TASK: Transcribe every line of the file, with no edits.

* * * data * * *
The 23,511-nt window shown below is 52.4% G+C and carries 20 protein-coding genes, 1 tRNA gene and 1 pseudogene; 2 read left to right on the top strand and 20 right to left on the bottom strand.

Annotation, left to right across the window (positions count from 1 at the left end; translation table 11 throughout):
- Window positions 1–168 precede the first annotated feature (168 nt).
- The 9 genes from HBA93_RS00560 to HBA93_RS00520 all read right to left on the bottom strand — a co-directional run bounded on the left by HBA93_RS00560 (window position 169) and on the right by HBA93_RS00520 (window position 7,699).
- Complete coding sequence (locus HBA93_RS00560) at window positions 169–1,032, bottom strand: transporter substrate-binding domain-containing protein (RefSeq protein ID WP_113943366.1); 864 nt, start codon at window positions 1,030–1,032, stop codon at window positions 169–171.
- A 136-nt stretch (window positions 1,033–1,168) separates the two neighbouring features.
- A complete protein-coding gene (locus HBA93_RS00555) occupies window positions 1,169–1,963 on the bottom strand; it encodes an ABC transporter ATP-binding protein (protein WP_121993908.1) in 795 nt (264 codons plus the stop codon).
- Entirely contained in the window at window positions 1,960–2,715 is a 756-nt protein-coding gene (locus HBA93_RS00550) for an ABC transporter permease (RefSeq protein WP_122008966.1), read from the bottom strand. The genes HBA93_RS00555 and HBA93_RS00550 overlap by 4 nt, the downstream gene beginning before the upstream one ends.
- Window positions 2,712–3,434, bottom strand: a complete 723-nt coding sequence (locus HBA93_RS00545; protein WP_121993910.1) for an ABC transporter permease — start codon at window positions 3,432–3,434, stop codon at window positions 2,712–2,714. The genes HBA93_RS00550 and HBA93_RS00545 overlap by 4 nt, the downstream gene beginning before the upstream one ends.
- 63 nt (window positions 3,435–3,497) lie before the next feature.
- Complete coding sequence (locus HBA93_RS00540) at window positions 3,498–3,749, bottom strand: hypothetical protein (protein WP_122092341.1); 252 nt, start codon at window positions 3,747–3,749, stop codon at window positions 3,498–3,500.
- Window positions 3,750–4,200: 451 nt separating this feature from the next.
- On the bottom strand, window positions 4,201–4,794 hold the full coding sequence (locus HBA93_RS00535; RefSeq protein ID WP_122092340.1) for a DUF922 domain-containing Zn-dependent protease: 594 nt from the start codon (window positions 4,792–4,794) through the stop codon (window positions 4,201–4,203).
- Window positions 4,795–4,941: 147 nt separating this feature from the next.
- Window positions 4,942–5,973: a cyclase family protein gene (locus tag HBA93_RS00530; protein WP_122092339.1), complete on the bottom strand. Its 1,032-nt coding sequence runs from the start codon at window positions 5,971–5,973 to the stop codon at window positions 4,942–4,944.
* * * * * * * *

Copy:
The 23,511-nt window shown below is 52.4% G+C and carries 20 protein-coding genes, 1 tRNA gene and 1 pseudogene; 2 read left to right on the top strand and 20 right to left on the bottom strand.

Annotation, left to right across the window (positions count from 1 at the left end; translation table 11 throughout):
- Window positions 1–168 precede the first annotated feature (168 nt).
- The 9 genes from HBA93_RS00560 to HBA93_RS00520 all read right to left on the bottom strand — a co-directional run bounded on the left by HBA93_RS00560 (window position 169) and on the right by HBA93_RS00520 (window position 7,699).
- Complete coding sequence (locus HBA93_RS00560) at window positions 169–1,032, bottom strand: transporter substrate-binding domain-containing protein (RefSeq protein ID WP_113943366.1); 864 nt, start codon at window positions 1,030–1,032, stop codon at window positions 169–171.
- A 136-nt stretch (window positions 1,033–1,168) separates the two neighbouring features.
- A complete protein-coding gene (locus HBA93_RS00555) occupies window positions 1,169–1,963 on the bottom strand; it encodes an ABC transporter ATP-binding protein (protein WP_121993908.1) in 795 nt (264 codons plus the stop codon).
- Entirely contained in the window at window positions 1,960–2,715 is a 756-nt protein-coding gene (locus HBA93_RS00550) for an ABC transporter permease (RefSeq protein WP_122008966.1), read from the bottom strand. The genes HBA93_RS00555 and HBA93_RS00550 overlap by 4 nt, the downstream gene beginning before the upstream one ends.
- Window positions 2,712–3,434, bottom strand: a complete 723-nt coding sequence (locus HBA93_RS00545; protein WP_121993910.1) for an ABC transporter permease — start codon at window positions 3,432–3,434, stop codon at window positions 2,712–2,714. The genes HBA93_RS00550 and HBA93_RS00545 overlap by 4 nt, the downstream gene beginning before the upstream one ends.
- 63 nt (window positions 3,435–3,497) lie before the next feature.
- Complete coding sequence (locus HBA93_RS00540) at window positions 3,498–3,749, bottom strand: hypothetical protein (protein WP_122092341.1); 252 nt, start codon at window positions 3,747–3,749, stop codon at window positions 3,498–3,500.
- Window positions 3,750–4,200: 451 nt separating this feature from the next.
- On the bottom strand, window positions 4,201–4,794 hold the full coding sequence (locus HBA93_RS00535; RefSeq protein ID WP_122092340.1) for a DUF922 domain-containing Zn-dependent protease: 594 nt from the start codon (window positions 4,792–4,794) through the stop codon (window positions 4,201–4,203).
- Window positions 4,795–4,941: 147 nt separating this feature from the next.
- Window positions 4,942–5,973: a cyclase family protein gene (locus tag HBA93_RS00530; protein WP_122092339.1), complete on the bottom strand. Its 1,032-nt coding sequence runs from the start codon at window positions 5,971–5,973 to the stop codon at window positions 4,942–4,944.